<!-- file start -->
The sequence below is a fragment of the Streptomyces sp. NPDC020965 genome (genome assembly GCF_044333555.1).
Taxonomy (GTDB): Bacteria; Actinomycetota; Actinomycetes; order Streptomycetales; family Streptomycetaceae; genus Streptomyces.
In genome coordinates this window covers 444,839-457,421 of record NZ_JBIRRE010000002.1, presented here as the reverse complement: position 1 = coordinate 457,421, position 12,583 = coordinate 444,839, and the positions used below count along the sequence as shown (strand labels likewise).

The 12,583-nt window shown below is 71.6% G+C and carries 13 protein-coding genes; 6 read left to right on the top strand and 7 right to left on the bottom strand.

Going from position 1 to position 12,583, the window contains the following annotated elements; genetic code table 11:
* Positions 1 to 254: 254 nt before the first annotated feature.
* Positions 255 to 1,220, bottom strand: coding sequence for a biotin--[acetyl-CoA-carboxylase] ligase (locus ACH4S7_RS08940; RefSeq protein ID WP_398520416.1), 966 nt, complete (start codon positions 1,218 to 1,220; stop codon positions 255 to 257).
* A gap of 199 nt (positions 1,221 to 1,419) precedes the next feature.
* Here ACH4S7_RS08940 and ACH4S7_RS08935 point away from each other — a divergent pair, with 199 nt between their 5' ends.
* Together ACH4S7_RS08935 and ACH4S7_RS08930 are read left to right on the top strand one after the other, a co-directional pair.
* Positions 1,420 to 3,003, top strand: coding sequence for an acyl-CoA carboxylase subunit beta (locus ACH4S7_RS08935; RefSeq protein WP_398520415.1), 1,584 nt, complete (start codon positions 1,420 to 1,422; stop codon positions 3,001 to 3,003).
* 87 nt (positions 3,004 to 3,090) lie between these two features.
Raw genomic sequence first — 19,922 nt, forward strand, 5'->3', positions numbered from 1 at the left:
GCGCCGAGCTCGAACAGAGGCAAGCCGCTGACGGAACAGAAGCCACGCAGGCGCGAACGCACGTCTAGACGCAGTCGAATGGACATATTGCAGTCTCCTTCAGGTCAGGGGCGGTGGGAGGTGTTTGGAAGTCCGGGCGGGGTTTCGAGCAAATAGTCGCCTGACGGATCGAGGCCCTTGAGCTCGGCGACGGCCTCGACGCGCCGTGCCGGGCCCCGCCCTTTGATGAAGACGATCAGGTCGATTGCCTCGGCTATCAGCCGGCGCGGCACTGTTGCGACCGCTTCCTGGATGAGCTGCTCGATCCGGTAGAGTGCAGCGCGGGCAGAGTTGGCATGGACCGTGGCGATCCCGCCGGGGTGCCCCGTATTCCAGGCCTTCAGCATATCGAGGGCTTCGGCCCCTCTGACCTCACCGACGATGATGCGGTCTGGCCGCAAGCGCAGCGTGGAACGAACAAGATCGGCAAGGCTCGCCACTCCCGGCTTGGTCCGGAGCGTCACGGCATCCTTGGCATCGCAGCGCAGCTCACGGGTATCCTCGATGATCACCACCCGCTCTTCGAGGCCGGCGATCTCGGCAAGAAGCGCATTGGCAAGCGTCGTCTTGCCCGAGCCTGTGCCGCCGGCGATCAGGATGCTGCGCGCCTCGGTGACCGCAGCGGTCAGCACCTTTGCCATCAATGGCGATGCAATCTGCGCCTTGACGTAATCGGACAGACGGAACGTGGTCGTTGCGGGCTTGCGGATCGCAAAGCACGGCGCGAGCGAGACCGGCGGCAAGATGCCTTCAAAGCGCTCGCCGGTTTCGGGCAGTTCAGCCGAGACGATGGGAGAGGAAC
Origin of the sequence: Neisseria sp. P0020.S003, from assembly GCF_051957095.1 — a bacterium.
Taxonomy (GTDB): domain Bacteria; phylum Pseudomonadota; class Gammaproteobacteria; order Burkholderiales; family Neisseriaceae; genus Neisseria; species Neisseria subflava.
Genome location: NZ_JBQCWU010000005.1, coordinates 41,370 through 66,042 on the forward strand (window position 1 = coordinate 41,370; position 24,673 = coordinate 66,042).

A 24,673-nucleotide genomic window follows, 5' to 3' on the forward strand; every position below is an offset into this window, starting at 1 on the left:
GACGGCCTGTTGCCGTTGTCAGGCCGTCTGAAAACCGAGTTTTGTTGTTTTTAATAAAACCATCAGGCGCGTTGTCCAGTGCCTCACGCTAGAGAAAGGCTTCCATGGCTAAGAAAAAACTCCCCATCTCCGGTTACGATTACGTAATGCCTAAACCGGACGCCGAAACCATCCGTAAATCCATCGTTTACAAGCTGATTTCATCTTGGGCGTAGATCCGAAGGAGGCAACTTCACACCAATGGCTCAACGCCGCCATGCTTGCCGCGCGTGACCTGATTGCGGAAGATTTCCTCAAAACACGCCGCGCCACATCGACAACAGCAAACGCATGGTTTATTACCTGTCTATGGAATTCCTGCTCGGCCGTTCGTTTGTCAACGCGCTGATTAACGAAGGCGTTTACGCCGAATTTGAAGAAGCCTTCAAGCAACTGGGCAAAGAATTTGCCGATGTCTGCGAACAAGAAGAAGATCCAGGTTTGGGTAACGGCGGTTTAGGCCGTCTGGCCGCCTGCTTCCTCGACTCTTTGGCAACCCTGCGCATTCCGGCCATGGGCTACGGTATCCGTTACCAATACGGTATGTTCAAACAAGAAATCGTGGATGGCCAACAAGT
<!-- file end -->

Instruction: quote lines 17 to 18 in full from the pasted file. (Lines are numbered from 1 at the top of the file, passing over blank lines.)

Genome location: NZ_JBQCWU010000005.1, coordinates 41,370 through 66,042 on the forward strand (window position 1 = coordinate 41,370; position 24,673 = coordinate 66,042).

A 24,673-nucleotide genomic window follows, 5' to 3' on the forward strand; every position below is an offset into this window, starting at 1 on the left: